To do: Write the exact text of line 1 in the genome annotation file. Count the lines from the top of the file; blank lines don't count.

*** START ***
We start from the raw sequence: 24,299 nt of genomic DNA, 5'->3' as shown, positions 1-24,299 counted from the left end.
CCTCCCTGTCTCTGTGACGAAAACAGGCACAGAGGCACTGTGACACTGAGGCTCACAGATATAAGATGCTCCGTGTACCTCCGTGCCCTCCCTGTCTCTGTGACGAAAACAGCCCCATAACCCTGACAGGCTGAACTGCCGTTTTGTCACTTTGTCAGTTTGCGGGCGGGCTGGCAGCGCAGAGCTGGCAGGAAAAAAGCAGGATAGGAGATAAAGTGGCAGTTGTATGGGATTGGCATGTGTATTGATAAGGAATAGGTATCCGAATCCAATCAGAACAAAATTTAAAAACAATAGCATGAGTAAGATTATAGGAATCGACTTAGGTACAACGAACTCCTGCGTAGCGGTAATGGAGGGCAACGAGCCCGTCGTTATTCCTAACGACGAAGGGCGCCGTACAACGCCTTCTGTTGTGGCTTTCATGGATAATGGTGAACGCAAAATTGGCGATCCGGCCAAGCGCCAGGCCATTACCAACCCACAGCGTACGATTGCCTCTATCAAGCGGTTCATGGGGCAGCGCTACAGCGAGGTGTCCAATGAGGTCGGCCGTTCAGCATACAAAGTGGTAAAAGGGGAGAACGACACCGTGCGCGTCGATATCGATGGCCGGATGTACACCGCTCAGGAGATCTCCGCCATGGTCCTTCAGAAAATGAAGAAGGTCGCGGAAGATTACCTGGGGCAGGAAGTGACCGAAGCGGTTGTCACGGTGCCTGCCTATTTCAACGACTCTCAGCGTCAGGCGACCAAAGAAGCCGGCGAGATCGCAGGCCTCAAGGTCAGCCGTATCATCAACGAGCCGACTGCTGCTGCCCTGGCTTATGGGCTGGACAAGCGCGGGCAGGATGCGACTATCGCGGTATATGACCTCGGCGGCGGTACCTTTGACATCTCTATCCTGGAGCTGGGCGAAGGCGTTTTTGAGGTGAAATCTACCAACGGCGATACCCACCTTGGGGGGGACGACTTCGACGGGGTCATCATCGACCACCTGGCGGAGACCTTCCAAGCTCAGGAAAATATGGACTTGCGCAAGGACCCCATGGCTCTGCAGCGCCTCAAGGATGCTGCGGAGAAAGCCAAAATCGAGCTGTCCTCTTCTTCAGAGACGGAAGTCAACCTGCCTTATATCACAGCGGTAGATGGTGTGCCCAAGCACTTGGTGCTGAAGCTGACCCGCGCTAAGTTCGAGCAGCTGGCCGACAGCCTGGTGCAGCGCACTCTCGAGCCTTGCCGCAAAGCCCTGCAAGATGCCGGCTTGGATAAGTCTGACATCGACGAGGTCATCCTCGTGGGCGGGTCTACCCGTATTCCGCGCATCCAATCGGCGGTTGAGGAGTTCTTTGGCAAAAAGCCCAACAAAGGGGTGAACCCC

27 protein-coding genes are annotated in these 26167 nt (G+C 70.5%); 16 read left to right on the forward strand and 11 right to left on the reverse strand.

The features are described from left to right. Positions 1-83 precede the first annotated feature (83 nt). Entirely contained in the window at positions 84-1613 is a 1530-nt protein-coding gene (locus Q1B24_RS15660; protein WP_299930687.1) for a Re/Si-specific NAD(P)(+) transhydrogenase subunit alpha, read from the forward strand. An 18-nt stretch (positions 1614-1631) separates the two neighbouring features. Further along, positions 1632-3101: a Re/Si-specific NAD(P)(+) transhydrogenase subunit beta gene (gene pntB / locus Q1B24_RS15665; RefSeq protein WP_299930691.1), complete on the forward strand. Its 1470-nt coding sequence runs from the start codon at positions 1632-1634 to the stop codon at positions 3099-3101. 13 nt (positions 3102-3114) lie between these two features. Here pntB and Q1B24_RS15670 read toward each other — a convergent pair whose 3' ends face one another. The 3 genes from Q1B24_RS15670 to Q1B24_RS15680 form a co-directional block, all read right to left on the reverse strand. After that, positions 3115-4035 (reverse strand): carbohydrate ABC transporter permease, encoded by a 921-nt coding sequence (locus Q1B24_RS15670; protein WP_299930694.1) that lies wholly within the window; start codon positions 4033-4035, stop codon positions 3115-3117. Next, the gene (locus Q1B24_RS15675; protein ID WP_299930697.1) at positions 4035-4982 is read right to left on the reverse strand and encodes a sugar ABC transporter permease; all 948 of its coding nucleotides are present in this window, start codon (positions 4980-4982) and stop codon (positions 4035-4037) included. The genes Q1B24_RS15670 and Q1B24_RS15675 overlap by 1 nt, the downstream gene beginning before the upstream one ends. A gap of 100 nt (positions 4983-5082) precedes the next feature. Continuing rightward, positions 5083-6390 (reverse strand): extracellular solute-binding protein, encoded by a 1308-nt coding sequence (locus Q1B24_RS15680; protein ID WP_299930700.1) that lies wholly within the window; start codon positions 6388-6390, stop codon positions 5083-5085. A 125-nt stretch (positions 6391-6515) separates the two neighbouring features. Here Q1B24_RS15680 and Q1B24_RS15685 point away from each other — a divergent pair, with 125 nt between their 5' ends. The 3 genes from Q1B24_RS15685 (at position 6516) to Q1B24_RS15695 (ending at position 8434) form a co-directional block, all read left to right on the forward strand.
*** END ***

We start from the raw sequence: 24,299 nt of genomic DNA, 5'->3' as shown, positions 1-24,299 counted from the left end.